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article imageReview: ‘Hell or High Water’ blends tradition with contemporary drama Special

By Sarah Gopaul     Aug 22, 2016 in Entertainment
‘Hell or High Water’ is an exceptional modern-day Western about two brothers willing to do anything to ensure their family’s future.
No matter what people say, sometimes defining right and wrong is a tricky business. The differences aren’t as clear as black and white nearly as much as people would like. Moreover, the answers can change depending on who you ask and/or on what side of the debate their interests lie. What one person may view as an offense, the other sees as justified retribution. But these gray areas are often the most interesting to explore, particularly in the realm of fiction. In Hell or High Water, the main characters definitely have a difference of opinion when it comes to the legitimacy of their actions.
Toby and Tanner Howard (Chris Pine and Ben Foster, respectively) have been poor all of their lives and Toby’s sons will suffer the same fate — unless they can find a way to pay back the bank the money their mother desperately borrowed against their land before her death by the end of the week. And what money to better pay back the bank with than their own. Therefore, Toby and Tanner strategically plan to rob all the lending bank’s branches until they have the sum required to repay the mortgage. In spite of being weeks from retirement, Texas Ranger Marcus Hamilton (Jeff Bridges) cannot pass up the opportunity to outsmart a criminal; so he and his partner, Alberto Parker (Gil Birmingham), try to stay one step ahead of the brothers as they try to save their family’s legacy.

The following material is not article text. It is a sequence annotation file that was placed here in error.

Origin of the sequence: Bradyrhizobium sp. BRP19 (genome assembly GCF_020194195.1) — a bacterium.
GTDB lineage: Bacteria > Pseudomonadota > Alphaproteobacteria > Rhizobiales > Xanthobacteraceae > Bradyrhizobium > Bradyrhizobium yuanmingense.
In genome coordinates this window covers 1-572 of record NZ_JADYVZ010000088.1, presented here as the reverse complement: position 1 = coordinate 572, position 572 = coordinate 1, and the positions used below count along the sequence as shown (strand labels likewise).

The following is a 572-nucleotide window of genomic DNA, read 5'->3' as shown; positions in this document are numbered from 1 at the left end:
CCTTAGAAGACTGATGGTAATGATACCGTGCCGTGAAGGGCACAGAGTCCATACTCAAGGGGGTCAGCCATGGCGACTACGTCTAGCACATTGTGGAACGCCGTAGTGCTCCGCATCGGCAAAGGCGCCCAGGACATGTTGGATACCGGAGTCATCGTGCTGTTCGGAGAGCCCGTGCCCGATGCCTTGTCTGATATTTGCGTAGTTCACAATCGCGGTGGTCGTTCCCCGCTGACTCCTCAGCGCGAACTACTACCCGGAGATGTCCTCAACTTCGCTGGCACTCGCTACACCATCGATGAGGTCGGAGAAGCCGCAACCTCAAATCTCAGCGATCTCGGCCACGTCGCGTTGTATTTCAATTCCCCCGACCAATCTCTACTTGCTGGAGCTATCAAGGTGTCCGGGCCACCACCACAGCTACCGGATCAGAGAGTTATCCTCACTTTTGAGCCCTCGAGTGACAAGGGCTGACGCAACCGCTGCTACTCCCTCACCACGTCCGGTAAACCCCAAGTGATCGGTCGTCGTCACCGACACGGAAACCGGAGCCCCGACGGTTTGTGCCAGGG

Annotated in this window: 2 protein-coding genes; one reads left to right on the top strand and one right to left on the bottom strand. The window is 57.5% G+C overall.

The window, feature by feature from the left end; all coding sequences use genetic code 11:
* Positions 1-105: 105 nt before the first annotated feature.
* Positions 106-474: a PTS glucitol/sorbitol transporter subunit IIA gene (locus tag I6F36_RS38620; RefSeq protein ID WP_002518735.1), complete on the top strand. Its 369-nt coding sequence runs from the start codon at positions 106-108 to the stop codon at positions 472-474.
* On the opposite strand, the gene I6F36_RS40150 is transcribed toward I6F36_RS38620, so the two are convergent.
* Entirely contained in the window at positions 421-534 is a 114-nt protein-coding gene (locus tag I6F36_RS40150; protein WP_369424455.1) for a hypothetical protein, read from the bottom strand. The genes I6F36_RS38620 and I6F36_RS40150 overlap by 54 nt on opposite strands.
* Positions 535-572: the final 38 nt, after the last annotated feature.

Although the premise may sound familiar, this is a highly original Western. The Howards are not hardened criminals or career thieves. Tanner has somewhat of a violent past, but the bank robberies are a matter of necessity — his little brother needs his help and he can’t say “no.” Similarly, Toby is the farthest thing from a delinquent. He lives a quiet, unglamorous life on the dilapidated ranch, but desperation can force a man to do things he never dreamed possible. Their personalities couldn’t be more different; however, the brotherly love they share, which has survived years of hardship and separation, is obvious throughout the entire picture. This aspect of the film is unquestionably attributed to the excellent on-screen camaraderie between Foster and Pine.
On the flipside, Marcus and Alberto have a very unconventional partnership, personally and professionally. Although they appear to have a prickly relationship, it’s also apparent they wouldn’t put up with each other’s verbal abuse if they didn’t care for one another. Focusing on Alberto’s Mexican-Native American heritage, Marcus is constantly sending an array of insults in his direction to which the target either responds with silence, a sneer or a snappy comeback. Yet when push comes to shove, they absolutely have each other’s back. And only Bridges could say that many racist things and still seem charming.
The dialogue in this movie is exceptional. It achieves a balance between the picture’s grit and a dark, unexpected humour. In between all the drama, audiences will find themselves smiling and even laughing far more often than the premise suggests. It’s amazing what filmmakers accomplish in a single diner scene with an exchange between the Rangers and a crotchety old waitress — it’s a surprisingly quotable moment in spite of the movie’s not-so-quotable genre. Starred Up director David Mackenzie and Sicario writer Taylor Sheridan have a real knack for male drama, finding the nuances of this story that go beyond the traditional good vs. bad guys. This is not only an excellent, modern-day Western; it’s an excellent movie period.
Director: David Mackenzie
Starring: Ben Foster, Chris Pine and Jeff Bridges
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